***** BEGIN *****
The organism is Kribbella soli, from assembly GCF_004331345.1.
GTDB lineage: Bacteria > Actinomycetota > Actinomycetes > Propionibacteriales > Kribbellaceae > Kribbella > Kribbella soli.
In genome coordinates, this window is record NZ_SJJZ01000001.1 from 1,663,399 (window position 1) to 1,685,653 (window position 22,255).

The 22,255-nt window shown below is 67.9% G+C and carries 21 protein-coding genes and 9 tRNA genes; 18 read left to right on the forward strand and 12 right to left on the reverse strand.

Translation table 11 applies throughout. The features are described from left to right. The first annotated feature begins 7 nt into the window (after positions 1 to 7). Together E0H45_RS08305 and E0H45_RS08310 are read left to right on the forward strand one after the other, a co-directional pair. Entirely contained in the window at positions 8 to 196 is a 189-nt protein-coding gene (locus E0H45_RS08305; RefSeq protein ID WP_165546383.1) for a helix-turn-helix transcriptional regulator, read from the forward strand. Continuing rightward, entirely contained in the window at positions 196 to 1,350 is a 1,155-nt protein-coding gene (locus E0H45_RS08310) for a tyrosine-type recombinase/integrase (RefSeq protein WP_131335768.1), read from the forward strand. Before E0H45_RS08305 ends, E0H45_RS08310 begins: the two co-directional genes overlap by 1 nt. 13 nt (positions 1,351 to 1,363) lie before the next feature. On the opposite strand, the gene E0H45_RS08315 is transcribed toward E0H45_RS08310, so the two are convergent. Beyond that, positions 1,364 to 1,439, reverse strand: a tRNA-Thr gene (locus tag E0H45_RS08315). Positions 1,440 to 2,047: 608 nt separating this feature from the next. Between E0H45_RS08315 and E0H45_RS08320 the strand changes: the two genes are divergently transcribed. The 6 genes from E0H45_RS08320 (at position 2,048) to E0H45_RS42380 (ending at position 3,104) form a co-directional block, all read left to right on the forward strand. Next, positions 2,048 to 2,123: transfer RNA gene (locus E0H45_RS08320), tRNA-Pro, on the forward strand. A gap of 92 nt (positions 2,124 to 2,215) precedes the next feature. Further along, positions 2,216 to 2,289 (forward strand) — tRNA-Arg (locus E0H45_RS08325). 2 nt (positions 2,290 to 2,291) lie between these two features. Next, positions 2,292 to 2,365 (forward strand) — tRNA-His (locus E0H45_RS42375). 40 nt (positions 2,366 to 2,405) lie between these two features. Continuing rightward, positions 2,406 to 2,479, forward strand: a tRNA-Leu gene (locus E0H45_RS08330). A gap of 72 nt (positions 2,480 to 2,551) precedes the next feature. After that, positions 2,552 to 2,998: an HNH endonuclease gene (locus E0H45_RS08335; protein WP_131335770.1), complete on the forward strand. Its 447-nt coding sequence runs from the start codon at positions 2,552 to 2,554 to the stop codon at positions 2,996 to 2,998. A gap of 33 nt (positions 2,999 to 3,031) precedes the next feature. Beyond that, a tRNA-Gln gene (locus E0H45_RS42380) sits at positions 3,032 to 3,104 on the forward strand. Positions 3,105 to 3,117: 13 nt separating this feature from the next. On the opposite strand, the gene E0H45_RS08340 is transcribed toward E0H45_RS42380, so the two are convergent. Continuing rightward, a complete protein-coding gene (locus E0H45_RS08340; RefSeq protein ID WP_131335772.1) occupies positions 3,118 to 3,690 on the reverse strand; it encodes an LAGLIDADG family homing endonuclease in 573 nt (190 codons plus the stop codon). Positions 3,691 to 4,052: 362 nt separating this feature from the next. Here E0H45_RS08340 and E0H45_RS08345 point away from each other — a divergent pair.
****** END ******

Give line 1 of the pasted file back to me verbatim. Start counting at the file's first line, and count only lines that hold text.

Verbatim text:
The organism is Kribbella soli, from assembly GCF_004331345.1.